Although the speakers have advertised range of 45 feet, we found 35 feet to be about the maximum usable distance with no walls, and experienced some flakiness around 25 feet. Naturally, walls and other objects degrade this performance even further. So while you’ll probably get away with broadcasting to adjacent rooms and through floors, don’t expect whole-house reception unless you’re living in a tiny Manhattan apartment or happen to have paper walls.
Mint’s proprietary Di-Fi transmission uses the same popular 2.4GHz frequency as Bluetooth, many cordless phones, and even some RF remote controls. Fortunately, even in an office loaded with gizmos, we didn’t experience any interference.
The included remote, while pocket-sized and clearly marked, offers dismal control of the device from anything more than 15 feet. The slightest obstacles renders it unusable, and even with a clear line of sight, clicking a button might offers about 50/50 shot of the device actually responding from that range.
We’ve always been wary of Bluetooth’s simple premise, but confusing and often aggravating execution. Mint’s 220 sound system offers all the benefits of a pair of Bluetooth wireless speakers, but with better signal quality, simpler setup, and a built-in iPod dock. Unfortunately, Mint hasn’t bothered to throw much else into this otherwise remarkable speaker system, and the final price doesn’t reflect that. For users who need dead-simple operation and who aren’t picky about audio quality, the Mint 220 delivers, but others should weigh their other options carefully.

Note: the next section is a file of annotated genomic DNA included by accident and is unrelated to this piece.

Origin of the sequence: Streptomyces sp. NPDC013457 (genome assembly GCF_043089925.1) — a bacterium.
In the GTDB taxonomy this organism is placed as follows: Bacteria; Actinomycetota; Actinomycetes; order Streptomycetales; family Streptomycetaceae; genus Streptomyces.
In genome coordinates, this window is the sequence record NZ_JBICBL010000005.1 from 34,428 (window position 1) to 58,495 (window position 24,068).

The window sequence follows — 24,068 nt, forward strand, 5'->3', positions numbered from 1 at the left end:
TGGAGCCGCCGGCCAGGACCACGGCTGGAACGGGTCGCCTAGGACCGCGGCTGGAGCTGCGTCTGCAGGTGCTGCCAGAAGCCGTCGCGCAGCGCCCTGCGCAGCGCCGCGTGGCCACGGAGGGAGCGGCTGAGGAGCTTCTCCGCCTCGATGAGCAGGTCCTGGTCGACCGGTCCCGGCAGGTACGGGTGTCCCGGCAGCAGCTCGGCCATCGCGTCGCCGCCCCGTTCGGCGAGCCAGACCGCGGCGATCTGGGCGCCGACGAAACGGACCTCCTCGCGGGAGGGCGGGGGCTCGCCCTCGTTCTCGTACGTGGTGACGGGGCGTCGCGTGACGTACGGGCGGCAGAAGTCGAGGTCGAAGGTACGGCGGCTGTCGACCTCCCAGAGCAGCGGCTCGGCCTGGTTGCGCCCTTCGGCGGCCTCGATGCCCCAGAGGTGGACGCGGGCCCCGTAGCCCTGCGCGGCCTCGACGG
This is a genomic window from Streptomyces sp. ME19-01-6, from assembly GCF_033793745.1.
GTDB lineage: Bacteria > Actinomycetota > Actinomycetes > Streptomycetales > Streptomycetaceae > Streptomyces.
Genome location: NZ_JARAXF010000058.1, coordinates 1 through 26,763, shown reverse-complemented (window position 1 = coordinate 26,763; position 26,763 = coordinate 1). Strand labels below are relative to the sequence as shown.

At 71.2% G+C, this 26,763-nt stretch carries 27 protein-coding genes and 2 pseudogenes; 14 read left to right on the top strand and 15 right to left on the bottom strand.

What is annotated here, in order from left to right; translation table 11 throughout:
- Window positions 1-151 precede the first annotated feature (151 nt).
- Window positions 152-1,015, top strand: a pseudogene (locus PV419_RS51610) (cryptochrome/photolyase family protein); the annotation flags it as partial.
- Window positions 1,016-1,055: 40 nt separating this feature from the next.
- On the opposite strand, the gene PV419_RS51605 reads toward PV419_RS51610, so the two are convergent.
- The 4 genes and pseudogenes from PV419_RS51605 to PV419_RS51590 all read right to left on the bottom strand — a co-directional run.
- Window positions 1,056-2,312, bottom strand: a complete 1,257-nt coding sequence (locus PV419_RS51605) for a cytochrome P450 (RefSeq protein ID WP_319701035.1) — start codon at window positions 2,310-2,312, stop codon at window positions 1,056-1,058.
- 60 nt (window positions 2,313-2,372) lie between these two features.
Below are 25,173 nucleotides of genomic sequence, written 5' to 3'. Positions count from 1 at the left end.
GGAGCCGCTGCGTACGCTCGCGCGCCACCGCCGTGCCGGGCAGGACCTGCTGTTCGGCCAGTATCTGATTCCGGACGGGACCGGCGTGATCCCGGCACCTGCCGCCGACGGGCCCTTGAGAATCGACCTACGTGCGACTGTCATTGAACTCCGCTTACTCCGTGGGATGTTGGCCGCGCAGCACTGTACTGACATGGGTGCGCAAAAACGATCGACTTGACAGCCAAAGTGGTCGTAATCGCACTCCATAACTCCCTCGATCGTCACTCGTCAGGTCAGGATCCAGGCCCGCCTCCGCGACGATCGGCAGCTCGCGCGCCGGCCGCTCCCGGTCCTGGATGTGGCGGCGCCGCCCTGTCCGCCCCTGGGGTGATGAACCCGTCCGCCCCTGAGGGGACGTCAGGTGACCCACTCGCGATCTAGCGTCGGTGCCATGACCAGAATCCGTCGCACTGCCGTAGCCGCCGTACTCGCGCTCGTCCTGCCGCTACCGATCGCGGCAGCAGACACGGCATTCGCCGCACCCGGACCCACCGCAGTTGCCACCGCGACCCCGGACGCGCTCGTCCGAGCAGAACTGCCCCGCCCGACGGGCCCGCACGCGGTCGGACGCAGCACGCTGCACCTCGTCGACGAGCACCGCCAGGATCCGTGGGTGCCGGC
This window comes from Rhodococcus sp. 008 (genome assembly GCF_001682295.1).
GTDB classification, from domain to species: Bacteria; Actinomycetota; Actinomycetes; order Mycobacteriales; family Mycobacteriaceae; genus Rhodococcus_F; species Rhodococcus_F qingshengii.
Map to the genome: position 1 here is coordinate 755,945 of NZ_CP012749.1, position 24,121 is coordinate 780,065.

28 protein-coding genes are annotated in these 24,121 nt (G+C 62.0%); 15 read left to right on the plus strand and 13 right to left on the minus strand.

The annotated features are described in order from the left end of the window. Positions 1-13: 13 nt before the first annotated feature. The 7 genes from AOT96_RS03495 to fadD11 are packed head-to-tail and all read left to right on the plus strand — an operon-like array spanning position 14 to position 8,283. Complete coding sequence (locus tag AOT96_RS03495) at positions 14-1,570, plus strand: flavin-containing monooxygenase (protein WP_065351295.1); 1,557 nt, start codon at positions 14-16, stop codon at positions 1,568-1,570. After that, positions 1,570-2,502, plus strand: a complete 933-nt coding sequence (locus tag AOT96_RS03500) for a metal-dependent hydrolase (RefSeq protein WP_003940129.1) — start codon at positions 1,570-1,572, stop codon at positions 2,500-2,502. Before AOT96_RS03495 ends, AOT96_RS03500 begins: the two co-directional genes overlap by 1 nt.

• Simplest wireless setup you’ll find
• Sound quality disappointing for the price
• No extras
• Unreliable remote
- The best soundbars under $500
- The best soundbars for 2021
- The best PC accessories
- Sonos Roam review: Tiny speaker, huge value
- Monoprice SB-600 Soundbar review: Affordable but average Dolby Atmos